Sunday, May 23, 2010

How Did Your Great Grandmother Do It?

As Yeoldfurt mentioned in his post today, we got a bunch of plums from our neighbor on a barter deal for our figs.  Now I have about 12 pounds of ripe plums needing me to do something with them.  Jelly was the first option that came to mind, but I haven't made jelly in several decades and I don't have any pectin in the cupboard.  I told Yeoldfurt I would pick some up at the store and he said, "What did your great grandmother do ...surely she didn't run to the store and buy pectin."  Well, he's right.  Everyone's first instinct (including mine) is to run to the store and pick up what we need.  But that's not always practical and in a shtf situation, may not even be an option.  So I decided to do some research. 

I knew pectin was a naturally occurring substance and I was pretty sure it was derived from fruit.  But that was the extend of my knowledge on the subject.  Turns out I was right.  Pectin is the chemical component in fruit that makes it firm and hold it's shape.  As fruit ripens and eventually over-ripens, the pectin breaks down and the fruit becomes soft and eventually shrivels up.  Maybe it would be more accurate to say that as the pectin degrades, the fruit softens and eventually shrivels up...kind of a chicken-or-the-egg conundrum.  Pectin degrades quickly, even commercially produced pectin doesn't have a long shelf life.  So it is not something you want to keep in the cupboard from year to year. 

The process to make your own pectin is not terribly difficult or time consuming but it does pretty much double the amount of time it takes to make jelly.  So while I think it is good to know how to make your own, I told Yeoldfurt that unless and until we are in a shtf situation, I would prefer to use store-bought.  He laughed and said okay. 

Here's what I learned about pectin.  It's is a naturally occurring polyscaccaride found in berries, apples and other fruit.  When pectin is combined with sugar and subjected to prolonged heat, it causes the thickened gel-like consistency we expect in jams and jellies.  Without a source for commercial pectin, our great grandmothers stood over a big pot of boiling fruit jam, stirring and getting splattered by hot jam until it finally cooked down to a thicker consistency.   The prolonged boiling also broke down a lot of the vitamins in the fruit so it was not an ideal way to make jelly.  If your great grandmother was very knowledgeable, she made her own pectin.  She extracted concentrated pectin from apples to speed up the thickening process and allow her to use less sugar.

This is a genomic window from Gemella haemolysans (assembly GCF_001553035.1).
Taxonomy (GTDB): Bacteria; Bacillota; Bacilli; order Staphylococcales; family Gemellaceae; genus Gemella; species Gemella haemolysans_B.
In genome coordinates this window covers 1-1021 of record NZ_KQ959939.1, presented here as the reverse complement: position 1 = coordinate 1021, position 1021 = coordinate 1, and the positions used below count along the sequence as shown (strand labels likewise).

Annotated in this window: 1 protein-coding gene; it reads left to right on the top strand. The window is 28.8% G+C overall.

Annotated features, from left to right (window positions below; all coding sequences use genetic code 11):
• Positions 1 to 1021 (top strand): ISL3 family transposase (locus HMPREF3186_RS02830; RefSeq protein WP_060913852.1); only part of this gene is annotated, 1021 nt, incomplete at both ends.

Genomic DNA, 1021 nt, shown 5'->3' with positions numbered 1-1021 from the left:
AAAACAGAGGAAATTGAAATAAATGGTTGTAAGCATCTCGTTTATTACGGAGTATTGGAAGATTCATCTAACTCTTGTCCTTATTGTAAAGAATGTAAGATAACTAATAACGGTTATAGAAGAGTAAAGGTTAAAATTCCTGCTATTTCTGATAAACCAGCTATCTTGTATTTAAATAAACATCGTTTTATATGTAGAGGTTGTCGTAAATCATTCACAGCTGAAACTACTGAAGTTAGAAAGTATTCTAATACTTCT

Here is the recipe:
Tart Green Apple Pectin

Ingredients:
3 pounds sliced, washed tart, green apples (like Granny Smith) with peels and cores. Crabapples are the best. Small, green, immature apples of most varieties work, too.
4 cups water
2 Tbsps lemon juice

Directions:
Wash, but don't peel, about seven large tart green apples. Put them in a pot.
Cut them into pieces, add 4 cups water and 2 Tbsps lemon juice.
Boil the mixture approximately 30 to 45 minutes, until it reduces by about half.
Strain it through cheesecloth. 
Boil the juice for another 20 minutes.
Pour it into sterilized jars, and seal them.
Jars can be stored in the refrigerator for several weeks, the freezer several months, or processed in a water bath canner to be stored in the cupboard for up to six months.

I have not tried making my own pectin, but I think you would end up with approximately 3-4 cups of pectin from the above recipe.  When you are ready to make jelly, use the homemade pectin in the same quantity prescribed for store-bought pectin. The potency of homemade pectin will vary greatly because it's affected by the freshness of the fruit you used to make it and by your own consistency (or inconsistency) in the process.  So if your first batch of jelly with the homemade pectin is too runny or too firm, adjust accordingly.  Tweak, in other words.  : )

As I said the processing time to make your own pectin is about the same as the processing time to make your own jelly.  Considering your have to buy (or obtain) fresh fruit to make your pectin, I'm not sure you are saving any money over the store-bought pectin.  But it's good to know how to make your own if store-bought is ever not an option. 

We will be going into town later, checking out another antique store in Yeoldfurt's quest for a scythe and we'll be stopping at the local grocery to pick up some pectin so I can make jelly from all these plums. 

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4 Comments:

Blogger Kim said...

One year when I was growing up, we had a bumper crop of watermelons. My grandmother made watermelon rhine jelly. lol. We made jelly from everything.

May 23, 2010 at 11:00 AM  
Blogger WomanWhoRunsWithHorses said...

Jalapeno jelly is even good. Who knew? LOL

May 23, 2010 at 11:34 AM  
Blogger The Craftivist said...

That's pretty fascinating and if you don't want to use all of your plums for jelly you can make some plum pudding. :D

May 23, 2010 at 5:33 PM  
Blogger WomanWhoRunsWithHorses said...

Mmm ...plum pudding, never thought of that!

I'm thinking of dehydrating this batch. I don't know what variety they are but they are very small, the size of cherry tomatoes. To dehydrate them, I just need to halve them then remove the pits. Once they are dehydrated, I can vacuum seal them in canning jars or Food Saver bags. I was thinking of dusting half of them with cinnamon too ...doesn't that sound good? Everything is better with a bit of cinnamon!

: )

May 23, 2010 at 5:46 PM  

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